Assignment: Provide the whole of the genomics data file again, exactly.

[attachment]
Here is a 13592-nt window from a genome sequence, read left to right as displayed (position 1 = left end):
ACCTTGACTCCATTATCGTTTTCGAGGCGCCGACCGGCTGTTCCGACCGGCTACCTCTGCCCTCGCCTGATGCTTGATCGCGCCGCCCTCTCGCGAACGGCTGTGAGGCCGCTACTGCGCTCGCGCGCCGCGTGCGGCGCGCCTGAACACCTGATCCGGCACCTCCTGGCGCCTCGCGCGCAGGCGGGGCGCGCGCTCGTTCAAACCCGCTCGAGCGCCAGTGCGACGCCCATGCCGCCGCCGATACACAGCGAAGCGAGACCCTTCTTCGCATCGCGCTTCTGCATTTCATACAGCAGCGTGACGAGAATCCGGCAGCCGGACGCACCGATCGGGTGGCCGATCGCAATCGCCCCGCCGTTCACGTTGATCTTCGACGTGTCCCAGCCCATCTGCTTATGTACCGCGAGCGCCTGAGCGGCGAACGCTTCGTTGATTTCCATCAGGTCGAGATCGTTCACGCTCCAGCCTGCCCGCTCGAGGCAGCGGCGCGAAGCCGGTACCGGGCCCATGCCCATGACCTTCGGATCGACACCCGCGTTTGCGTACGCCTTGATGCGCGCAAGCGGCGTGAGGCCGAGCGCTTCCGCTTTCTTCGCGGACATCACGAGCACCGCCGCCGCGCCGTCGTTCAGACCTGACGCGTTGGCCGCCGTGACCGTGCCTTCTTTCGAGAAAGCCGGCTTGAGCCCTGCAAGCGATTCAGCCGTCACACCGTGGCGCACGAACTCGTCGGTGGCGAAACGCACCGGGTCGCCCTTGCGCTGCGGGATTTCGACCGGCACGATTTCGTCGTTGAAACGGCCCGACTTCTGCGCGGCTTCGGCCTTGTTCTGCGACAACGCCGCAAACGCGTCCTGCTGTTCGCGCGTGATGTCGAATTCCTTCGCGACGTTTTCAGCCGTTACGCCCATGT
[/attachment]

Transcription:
Here is a 13592-nt window from a genome sequence, read left to right as displayed (position 1 = left end):
ACCTTGACTCCATTATCGTTTTCGAGGCGCCGACCGGCTGTTCCGACCGGCTACCTCTGCCCTCGCCTGATGCTTGATCGCGCCGCCCTCTCGCGAACGGCTGTGAGGCCGCTACTGCGCTCGCGCGCCGCGTGCGGCGCGCCTGAACACCTGATCCGGCACCTCCTGGCGCCTCGCGCGCAGGCGGGGCGCGCGCTCGTTCAAACCCGCTCGAGCGCCAGTGCGACGCCCATGCCGCCGCCGATACACAGCGAAGCGAGACCCTTCTTCGCATCGCGCTTCTGCATTTCATACAGCAGCGTGACGAGAATCCGGCAGCCGGACGCACCGATCGGGTGGCCGATCGCAATCGCCCCGCCGTTCACGTTGATCTTCGACGTGTCCCAGCCCATCTGCTTATGTACCGCGAGCGCCTGAGCGGCGAACGCTTCGTTGATTTCCATCAGGTCGAGATCGTTCACGCTCCAGCCTGCCCGCTCGAGGCAGCGGCGCGAAGCCGGTACCGGGCCCATGCCCATGACCTTCGGATCGACACCCGCGTTTGCGTACGCCTTGATGCGCGCAAGCGGCGTGAGGCCGAGCGCTTCCGCTTTCTTCGCGGACATCACGAGCACCGCCGCCGCGCCGTCGTTCAGACCTGACGCGTTGGCCGCCGTGACCGTGCCTTCTTTCGAGAAAGCCGGCTTGAGCCCTGCAAGCGATTCAGCCGTCACACCGTGGCGCACGAACTCGTCGGTGGCGAAACGCACCGGGTCGCCCTTGCGCTGCGGGATTTCGACCGGCACGATTTCGTCGTTGAAACGGCCCGACTTCTGCGCGGCTTCGGCCTTGTTCTGCGACAACGCCGCAAACGCGTCCTGCTGTTCGCGCGTGATGTCGAATTCCTTCGCGACGTTTTCAGCCGTTACGCCCATGT